I had my first shift for DoorDash on Saturday night. I was anxious about my first order, there were many unknowns. The onboarding instructions were about the app's interface, but I was more anxious about the human interface, that is the interactions between the restaurant and myself, and the client and myself. These turned out to be non-issue, the game is not customer service, you could be mute and deaf as a delivery person in this gig economy.
Saturday night was a great time to get started. I live in the middle of downtown, so the city was alive and buzzing with people. I had an extremely lucky find yesterday: one of the docks in the bixi station nearest to my apartment released the bike, but registers it as an error, so the app thinks you don't have a bike when you have one. This means that I can use the bike all night without having to return it to a station every 45 minutes.
It also means that I can park my bike outside a restaurant or a customer without fear of it being taken and charged $50 for a lost bike. It's very unlikely to happen, people don't really steal Bixis but something may happen--for example, late in the night a group of drunk young men commented out loud "hey someone left a bixi just parked here!", but did nothing about it. If I do this for long enough, I'm sure eventually someone will take my bike for a ride and then dump it somewhere.
This is moral gray zone for me, I don't feel entirely comfortable finding a loophole in Bixi's service (especially because I am a big fan of it), but I feel even less comfortable that I risk losing four hours of work because some bozo could grab my bike and take it for a ride. Even though the harm done to the ridesharing system is almost zero I am putting the risk of loss on the company.
I'm enjoying using my body to work as much as I expected. Yesterday I had my second shift and I was surprised to find myself looking forward to it. I see most drivers have weary looks and long faces. I'm not all smiles or anything but I'm liking what I'm doing while it's evident that other people don't.
The past year I was in Toronto when I saw a really strong guy with massive quads on a racing bike doing deliveries. He weaved the traffic with skill and I thought: there is someone who is being paid for pleasure. As fate often has it, I crossed paths with him again at a park. He had stationed his bike on a picnic table and was having lunch.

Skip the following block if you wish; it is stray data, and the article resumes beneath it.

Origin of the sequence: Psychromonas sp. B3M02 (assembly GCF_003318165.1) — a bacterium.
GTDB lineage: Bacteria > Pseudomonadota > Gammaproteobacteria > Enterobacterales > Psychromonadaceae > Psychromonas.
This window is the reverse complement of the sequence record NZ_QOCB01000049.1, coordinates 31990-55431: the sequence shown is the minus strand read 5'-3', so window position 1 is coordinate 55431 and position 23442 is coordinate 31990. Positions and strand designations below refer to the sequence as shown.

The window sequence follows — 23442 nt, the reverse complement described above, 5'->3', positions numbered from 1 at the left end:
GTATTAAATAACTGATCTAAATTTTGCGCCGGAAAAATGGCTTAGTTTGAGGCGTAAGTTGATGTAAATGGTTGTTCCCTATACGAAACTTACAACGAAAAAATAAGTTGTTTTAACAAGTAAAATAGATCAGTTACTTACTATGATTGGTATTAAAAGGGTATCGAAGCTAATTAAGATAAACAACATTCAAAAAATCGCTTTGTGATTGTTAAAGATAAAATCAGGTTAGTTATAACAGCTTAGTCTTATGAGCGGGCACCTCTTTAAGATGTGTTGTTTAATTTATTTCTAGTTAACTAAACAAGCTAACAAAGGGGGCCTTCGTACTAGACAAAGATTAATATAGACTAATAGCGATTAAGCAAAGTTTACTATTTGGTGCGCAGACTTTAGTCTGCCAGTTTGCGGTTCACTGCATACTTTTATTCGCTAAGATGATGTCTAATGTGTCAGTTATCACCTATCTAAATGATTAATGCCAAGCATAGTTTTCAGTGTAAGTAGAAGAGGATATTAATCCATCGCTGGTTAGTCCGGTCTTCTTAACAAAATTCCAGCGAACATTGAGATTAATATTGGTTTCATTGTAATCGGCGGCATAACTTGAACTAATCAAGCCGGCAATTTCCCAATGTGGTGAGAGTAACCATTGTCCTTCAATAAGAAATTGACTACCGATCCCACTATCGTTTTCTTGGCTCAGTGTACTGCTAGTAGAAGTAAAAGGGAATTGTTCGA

"Hey, I saw you on the streets a while ago, you're amazing with traffic!"--he beamed with pride. "you gotta love it to be willing to make $15/h" he answered. After chatting a bit it turned out we were the same age an in a similar station in life. This guy made me understand I would enjoy the gig, but not be paid much for it. That's ballpark what I'm making at this time, a serious downgrade from my professional pay. At the rate I'm enjoying it at this time, I would turn down generic computer work if my pay was $20/h (but not fun work like blank.page, that's another league).
But I wont enjoy it for too long. This is exactly what I need at this time. When the dopamine fuelled thrill of completing orders and weaving through traffic dies down, I will find the pay not worth my effort, and I will transition to something else.
My Saturday night shift ended at 4:30am. Someone ordered three panini from a 24h place. It was crowded and I had to wait to get the order fulfilled. I informed my customer. No response. I took the order to the address listed. It turned out to be the W Montreal, a posh hotel located at the bottom of a very steep road I would have to climb back up to get home. The instructions were to leave at the door of his suite, but none was listed. I tried calling, no response. I texted, no response. I asked the receptionist about the name, not listed as a guest. I contacted support, they were utterly useless ("follow the drop off instructions", I think they are a call center in India).
Between these frustrations I noticed a resentment growing in me: here I am, at 4:30am trying to get food to a rich asshole who surely went out partying and then fell asleep before his order arrived. His tip was meager ($1) and I was wasting my time trying to get him food when I was tired and hungry myself. I now understood what the younger generation complains about, they are dispossessed, disrespected, dehumanized and underpaid.
As reception wouldn't take the order because it didn't belong to a guest, I went outside the hotel and took the proof of delivery photo at the door of the hotel. I then grabbed the bag and walked to the park in front of the hotel, and promptly downed two of the sandwiches. I was still fuming, but then I thought: why fume, if this is a gift given to me by a careless customer? I was hungry and now I'm eating his order while being paid for it.
Then my mindset changed. I was vaguely recalled some words in the bible which I now dug up:
Looking at his disciples, [Jesus] said: 'Blessed are you who are poor, for yours is the kingdom of God. Blessed are you who hunger now, for you will be satisfied. Blessed are you who weep now, for you will laugh.'
Luke 6:20-21 (NIV)
Indeed. Why would I understand as abuse what is in reality a blessing? Thank you, rich and careless customer.